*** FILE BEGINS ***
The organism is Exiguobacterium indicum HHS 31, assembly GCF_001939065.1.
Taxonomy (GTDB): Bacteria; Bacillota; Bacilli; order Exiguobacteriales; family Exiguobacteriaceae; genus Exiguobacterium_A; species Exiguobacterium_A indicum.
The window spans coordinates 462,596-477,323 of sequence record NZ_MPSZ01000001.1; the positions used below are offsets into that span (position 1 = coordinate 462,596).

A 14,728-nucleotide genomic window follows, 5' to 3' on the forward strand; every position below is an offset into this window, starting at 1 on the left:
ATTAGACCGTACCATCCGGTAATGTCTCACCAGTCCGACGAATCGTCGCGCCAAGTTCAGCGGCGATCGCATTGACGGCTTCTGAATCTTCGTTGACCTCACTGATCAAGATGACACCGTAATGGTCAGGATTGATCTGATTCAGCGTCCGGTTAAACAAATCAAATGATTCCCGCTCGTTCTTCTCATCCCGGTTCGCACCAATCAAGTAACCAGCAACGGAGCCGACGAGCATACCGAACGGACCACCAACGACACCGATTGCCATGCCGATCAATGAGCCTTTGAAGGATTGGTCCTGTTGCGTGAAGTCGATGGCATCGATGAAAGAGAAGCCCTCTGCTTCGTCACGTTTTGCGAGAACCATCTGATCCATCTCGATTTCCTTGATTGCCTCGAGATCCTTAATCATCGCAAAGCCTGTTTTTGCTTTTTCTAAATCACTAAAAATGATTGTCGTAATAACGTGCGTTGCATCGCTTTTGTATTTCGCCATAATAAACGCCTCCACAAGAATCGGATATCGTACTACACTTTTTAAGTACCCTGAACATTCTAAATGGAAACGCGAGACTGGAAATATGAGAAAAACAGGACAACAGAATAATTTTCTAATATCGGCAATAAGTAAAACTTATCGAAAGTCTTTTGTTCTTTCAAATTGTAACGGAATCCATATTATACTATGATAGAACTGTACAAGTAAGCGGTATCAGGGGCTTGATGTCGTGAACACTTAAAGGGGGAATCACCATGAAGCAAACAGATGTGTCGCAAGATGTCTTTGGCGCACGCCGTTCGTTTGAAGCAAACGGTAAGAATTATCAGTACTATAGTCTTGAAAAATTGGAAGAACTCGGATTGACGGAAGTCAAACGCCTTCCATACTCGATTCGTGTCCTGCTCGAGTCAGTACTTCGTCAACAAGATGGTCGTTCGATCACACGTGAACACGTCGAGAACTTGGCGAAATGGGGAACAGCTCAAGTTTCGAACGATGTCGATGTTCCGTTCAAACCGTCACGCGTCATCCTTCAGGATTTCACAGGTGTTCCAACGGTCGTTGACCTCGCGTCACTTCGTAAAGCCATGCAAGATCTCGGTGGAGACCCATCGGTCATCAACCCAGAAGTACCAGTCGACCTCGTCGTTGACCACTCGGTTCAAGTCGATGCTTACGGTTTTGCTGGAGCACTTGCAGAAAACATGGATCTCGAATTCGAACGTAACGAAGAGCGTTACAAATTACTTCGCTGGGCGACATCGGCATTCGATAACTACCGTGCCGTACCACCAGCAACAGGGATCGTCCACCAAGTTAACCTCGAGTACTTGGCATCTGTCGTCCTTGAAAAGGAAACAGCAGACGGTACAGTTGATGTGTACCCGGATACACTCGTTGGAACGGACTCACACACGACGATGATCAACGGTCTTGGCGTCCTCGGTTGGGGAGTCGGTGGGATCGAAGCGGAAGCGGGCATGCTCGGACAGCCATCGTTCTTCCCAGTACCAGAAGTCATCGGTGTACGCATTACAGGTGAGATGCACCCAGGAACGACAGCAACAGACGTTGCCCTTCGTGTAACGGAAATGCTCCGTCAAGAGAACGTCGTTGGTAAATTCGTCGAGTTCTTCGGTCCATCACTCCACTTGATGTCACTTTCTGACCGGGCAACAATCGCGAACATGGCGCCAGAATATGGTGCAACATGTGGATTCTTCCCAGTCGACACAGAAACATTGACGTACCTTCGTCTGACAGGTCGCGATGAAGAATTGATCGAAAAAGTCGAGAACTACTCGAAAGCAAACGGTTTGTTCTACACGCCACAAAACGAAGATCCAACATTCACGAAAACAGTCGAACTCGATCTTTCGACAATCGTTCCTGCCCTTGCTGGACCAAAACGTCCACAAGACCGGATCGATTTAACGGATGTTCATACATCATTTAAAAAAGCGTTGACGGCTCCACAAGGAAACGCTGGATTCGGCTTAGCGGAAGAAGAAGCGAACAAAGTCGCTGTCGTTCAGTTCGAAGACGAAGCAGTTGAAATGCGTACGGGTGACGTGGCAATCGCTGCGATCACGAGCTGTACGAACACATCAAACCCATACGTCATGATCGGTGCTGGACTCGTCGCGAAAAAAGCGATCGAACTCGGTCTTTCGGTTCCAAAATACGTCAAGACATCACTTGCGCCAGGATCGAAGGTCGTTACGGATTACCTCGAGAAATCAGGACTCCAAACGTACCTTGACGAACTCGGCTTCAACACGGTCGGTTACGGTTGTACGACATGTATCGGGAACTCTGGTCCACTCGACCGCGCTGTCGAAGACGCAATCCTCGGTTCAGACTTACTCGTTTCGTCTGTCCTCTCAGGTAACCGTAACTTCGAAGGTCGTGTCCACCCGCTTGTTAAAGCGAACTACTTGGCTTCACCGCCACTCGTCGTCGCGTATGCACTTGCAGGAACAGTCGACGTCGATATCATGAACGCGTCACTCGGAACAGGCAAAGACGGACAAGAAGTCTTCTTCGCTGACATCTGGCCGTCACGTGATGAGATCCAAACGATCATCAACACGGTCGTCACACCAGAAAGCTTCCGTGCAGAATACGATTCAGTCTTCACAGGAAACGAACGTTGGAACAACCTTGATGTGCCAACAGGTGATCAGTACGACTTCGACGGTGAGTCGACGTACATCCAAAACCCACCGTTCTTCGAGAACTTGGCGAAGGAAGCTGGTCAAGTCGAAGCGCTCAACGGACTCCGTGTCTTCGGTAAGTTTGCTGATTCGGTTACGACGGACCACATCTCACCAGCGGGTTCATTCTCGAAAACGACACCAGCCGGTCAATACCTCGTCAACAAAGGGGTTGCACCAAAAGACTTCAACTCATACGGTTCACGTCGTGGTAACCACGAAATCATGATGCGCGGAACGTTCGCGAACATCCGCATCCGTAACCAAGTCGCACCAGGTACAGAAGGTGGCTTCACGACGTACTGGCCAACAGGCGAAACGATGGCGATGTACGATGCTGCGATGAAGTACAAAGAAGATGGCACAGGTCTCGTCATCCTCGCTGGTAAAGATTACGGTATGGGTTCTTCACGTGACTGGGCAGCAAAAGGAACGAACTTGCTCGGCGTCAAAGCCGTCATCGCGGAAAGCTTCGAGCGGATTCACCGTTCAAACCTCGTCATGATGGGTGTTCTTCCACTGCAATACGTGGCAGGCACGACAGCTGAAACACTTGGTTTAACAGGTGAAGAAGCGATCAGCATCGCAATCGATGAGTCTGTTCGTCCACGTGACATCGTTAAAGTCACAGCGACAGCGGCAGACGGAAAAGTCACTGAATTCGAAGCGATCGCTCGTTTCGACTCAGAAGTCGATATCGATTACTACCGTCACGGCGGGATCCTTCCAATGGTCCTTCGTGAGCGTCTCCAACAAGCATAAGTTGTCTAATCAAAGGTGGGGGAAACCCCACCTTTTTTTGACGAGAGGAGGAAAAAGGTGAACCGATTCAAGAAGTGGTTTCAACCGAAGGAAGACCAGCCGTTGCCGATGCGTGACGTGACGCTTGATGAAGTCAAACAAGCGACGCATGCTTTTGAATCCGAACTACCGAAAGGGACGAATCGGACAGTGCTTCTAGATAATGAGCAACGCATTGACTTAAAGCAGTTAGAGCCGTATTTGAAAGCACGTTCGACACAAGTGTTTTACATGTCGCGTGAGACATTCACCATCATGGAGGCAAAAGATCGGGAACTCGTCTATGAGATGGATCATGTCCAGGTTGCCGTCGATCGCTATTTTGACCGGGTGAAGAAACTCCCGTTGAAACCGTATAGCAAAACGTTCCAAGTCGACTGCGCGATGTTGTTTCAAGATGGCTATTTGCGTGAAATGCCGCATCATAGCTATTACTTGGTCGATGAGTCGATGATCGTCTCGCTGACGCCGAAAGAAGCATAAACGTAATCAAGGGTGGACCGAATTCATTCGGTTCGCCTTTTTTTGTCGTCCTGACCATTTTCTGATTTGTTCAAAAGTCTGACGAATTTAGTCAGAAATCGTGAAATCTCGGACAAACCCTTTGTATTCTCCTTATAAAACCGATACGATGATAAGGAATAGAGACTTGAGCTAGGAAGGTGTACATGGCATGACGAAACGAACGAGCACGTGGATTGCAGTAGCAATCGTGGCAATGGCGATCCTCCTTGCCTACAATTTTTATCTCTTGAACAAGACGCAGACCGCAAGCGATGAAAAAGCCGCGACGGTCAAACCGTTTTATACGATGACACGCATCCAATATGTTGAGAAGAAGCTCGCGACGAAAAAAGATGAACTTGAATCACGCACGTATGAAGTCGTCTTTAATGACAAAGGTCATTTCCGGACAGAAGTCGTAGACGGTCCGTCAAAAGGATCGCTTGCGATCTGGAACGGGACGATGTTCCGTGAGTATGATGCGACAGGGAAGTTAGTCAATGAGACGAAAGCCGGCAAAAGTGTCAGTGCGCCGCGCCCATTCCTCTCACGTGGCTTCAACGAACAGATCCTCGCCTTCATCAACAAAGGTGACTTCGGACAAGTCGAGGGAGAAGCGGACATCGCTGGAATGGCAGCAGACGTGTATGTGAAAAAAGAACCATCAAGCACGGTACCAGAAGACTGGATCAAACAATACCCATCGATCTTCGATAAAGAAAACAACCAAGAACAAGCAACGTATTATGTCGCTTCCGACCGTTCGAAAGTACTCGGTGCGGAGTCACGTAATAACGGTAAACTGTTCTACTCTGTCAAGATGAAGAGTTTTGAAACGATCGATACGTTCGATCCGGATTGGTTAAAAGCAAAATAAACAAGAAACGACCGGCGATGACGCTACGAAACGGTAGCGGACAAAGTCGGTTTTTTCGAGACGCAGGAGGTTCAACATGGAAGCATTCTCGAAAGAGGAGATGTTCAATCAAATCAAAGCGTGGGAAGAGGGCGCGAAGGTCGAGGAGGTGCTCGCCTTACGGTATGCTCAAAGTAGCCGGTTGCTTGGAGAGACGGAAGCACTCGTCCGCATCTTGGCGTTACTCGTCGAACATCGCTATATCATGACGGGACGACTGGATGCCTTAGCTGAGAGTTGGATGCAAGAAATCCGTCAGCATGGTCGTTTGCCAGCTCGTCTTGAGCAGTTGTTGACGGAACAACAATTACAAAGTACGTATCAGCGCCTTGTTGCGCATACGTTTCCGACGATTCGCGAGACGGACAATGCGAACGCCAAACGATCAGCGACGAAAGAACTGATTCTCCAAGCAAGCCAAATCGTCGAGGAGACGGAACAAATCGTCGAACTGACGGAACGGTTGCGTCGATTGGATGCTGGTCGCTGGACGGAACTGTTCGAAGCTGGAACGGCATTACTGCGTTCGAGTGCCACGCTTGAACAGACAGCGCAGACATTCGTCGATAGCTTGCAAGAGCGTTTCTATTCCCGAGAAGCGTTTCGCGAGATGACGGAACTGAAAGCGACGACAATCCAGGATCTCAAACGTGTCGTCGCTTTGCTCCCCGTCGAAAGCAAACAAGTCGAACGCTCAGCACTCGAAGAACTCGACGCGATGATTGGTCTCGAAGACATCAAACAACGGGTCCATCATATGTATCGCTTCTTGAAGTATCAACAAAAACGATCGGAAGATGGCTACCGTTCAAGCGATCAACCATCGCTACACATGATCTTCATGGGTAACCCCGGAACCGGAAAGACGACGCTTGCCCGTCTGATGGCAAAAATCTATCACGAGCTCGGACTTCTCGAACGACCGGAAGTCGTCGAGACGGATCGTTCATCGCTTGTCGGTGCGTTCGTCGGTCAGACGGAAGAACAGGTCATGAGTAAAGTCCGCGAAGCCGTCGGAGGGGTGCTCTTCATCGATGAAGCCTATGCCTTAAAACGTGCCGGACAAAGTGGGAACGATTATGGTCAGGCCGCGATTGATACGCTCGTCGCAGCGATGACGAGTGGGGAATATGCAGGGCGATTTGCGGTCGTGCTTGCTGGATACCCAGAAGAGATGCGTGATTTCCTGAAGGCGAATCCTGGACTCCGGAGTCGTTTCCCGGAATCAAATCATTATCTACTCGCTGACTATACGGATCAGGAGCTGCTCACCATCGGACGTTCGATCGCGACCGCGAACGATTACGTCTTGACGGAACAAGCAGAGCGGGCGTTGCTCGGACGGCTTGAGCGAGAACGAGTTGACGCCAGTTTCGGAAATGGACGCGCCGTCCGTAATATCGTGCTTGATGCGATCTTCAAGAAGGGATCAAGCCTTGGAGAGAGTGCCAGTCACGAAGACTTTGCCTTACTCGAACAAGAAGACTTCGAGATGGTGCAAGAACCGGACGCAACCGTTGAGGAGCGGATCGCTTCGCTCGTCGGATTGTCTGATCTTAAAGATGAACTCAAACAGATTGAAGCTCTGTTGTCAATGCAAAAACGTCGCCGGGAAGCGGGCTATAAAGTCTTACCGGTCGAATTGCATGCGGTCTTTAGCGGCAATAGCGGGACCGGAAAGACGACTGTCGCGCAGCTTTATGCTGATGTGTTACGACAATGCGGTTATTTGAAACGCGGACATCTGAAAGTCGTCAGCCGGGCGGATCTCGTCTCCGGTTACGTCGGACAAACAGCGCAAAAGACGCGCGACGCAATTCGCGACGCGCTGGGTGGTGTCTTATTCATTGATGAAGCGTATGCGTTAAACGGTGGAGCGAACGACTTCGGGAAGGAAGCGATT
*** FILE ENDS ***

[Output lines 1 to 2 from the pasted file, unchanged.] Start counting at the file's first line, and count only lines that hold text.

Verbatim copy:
The organism is Exiguobacterium indicum HHS 31, assembly GCF_001939065.1.
Taxonomy (GTDB): Bacteria; Bacillota; Bacilli; order Exiguobacteriales; family Exiguobacteriaceae; genus Exiguobacterium_A; species Exiguobacterium_A indicum.